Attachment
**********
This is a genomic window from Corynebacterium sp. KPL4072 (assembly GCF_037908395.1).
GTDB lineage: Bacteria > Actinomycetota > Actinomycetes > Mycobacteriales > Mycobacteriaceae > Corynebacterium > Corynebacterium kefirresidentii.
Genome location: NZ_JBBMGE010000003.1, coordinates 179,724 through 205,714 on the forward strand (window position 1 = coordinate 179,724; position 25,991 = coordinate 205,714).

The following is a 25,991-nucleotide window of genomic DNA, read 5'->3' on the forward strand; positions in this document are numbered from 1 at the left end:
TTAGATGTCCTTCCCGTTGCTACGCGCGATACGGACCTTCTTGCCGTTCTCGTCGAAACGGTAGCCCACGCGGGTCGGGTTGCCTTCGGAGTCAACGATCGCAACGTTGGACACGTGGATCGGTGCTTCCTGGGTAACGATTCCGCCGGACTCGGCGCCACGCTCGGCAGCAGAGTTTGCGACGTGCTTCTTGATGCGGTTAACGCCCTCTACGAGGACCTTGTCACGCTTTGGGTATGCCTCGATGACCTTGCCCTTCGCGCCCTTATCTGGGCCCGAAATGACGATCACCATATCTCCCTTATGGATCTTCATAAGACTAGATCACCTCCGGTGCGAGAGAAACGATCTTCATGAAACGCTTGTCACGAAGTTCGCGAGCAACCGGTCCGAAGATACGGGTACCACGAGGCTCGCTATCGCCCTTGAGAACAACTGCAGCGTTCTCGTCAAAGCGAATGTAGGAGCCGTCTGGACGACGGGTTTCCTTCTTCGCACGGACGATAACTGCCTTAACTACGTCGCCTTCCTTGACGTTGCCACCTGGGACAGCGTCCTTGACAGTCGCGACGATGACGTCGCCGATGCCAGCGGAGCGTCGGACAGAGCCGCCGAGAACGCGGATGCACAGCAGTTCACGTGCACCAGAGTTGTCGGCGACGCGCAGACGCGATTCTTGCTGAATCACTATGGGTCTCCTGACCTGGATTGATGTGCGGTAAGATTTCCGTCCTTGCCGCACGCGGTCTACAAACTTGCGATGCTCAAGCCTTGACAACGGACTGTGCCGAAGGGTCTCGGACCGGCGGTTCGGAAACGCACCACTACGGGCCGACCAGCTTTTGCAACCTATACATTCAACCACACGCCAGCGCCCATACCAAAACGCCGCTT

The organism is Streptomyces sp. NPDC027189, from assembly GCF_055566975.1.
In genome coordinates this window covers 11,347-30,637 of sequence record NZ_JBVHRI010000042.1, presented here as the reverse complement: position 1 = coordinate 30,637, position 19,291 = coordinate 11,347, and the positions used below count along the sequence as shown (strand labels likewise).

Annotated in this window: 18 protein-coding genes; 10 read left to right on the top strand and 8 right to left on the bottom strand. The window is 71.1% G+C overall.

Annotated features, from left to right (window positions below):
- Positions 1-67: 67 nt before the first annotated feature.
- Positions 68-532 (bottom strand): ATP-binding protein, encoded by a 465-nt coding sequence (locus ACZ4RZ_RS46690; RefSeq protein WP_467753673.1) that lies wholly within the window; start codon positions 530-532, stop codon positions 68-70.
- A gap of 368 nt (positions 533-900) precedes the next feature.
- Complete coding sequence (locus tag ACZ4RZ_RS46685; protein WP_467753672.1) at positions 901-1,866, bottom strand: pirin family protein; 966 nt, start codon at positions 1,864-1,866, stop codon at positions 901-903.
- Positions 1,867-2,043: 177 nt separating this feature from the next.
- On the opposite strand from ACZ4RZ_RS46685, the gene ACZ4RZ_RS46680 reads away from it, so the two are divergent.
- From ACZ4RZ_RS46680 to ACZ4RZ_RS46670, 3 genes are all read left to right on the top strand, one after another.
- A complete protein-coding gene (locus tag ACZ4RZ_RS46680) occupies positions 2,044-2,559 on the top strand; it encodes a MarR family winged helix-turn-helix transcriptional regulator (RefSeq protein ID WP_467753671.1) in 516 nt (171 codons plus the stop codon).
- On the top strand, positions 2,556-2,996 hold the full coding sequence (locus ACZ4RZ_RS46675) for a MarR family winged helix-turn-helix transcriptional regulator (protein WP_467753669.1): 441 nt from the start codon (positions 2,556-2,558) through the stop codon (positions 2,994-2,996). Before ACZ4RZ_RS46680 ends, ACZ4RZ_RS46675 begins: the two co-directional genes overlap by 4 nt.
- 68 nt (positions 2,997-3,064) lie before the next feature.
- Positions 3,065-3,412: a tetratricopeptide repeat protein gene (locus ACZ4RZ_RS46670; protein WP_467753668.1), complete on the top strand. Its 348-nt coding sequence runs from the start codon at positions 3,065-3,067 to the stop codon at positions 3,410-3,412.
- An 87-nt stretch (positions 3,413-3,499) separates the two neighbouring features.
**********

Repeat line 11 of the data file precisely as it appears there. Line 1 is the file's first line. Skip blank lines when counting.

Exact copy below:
- Positions 68-532 (bottom strand): ATP-binding protein, encoded by a 465-nt coding sequence (locus ACZ4RZ_RS46690; RefSeq protein WP_467753673.1) that lies wholly within the window; start codon positions 530-532, stop codon positions 68-70.